As some are now prepared to admit, in its response the left in South Africa
has been remiss, playing into Mugabe's hands as the liberal right has leapt
into the void to protest the plight of white farmers.
There are complex and therefore mitigating reasons for the delay in showing
solidarity. The progressive left does not want the agenda for Africa to be
set by the United States or the United Kingdom. There is regret and
confusion at the rapid deterioration of the post-colonial state. There is an
inadequate understanding of the political economy of Zimbabwe and of the
balance of forces. Which is where the channels of communication come in.
Debunking the myriad mythology that has obscured clear analysis until now is
an essential outcome of such engagement and therefore a foundation for
building external solidarity. Concerns can be aired directly and responded
to with equal candour. We perceive that the MDC lacks ideological coherence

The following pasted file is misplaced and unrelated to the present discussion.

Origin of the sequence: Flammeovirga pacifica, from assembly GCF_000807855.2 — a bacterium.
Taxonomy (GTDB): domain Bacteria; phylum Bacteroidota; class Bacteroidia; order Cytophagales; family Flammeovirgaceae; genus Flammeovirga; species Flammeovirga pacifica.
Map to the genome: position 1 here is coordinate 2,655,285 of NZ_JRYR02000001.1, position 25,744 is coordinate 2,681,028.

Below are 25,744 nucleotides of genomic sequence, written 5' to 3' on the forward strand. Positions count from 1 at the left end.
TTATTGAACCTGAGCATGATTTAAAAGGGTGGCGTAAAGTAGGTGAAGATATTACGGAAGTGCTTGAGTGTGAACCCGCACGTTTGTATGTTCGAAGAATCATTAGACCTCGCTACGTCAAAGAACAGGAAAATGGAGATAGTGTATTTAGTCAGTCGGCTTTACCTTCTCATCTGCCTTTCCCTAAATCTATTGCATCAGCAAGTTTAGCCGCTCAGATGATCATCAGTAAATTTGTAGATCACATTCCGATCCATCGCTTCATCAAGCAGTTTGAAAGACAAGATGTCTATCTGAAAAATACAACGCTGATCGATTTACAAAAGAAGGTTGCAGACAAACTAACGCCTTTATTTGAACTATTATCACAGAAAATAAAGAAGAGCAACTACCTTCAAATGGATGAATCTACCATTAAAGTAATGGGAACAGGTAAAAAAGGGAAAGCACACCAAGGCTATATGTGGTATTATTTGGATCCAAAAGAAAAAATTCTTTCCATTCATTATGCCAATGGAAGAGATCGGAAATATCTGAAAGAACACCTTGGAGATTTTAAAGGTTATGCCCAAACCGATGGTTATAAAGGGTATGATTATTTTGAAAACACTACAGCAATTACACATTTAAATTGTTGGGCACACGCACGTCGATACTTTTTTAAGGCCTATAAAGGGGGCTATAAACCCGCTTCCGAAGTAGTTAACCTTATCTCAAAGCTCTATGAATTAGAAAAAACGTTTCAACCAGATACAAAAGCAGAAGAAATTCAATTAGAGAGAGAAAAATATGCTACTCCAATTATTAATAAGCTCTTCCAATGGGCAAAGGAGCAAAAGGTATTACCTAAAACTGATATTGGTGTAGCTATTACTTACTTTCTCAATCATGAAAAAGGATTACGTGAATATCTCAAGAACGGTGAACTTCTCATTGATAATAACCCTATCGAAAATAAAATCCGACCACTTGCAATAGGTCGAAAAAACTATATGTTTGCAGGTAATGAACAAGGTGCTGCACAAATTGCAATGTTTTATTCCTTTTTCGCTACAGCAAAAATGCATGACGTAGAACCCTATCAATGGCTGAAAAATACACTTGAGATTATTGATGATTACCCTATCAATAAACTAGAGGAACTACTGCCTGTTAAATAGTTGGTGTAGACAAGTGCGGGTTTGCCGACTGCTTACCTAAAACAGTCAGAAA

and strategic wit, charge the South Africans. After all, your leader came
here and met Tony Leon, makes statements on President Thabo Mbeki that push
the ANC into a corner and, in any case, how do we know you will be any
different in government from, say, Frederick Chiluba in Zambia?
Perhaps there have been tactical blunders, respond the Zimbabweans,
certainly you abandon your quiet diplomacy and bring out the megaphone when
the MDC blunders. But your government goes silent when 10 people are
murdered by Mugabe's thugs and hundreds of workers are arrested as Zanu-PF
oppresses dissent. South Africans show solidarity with Palestinians, they go
to die as human shields in Baghdad, but not for Zimbabwe. Part
sophistication and world-wily insight; part arrogance and isolationism, thus
does the South African response baffle the Zimbabweans.
Call us what you like, the MDC adds, but deal with the tortures, the gang
rape, the food insecurity and the fact that workers cannot access their
wages to feed their families.
This is the challenge now laid down with firm clarity; a healthily robust
debate prompts a collective response with an internationalist character. It
is extraordinary that the conversation is only really getting going now.
Better late than never, for sure. Substantial external solidarity is an
ideal foil to the installation of the sort of confidence-building measures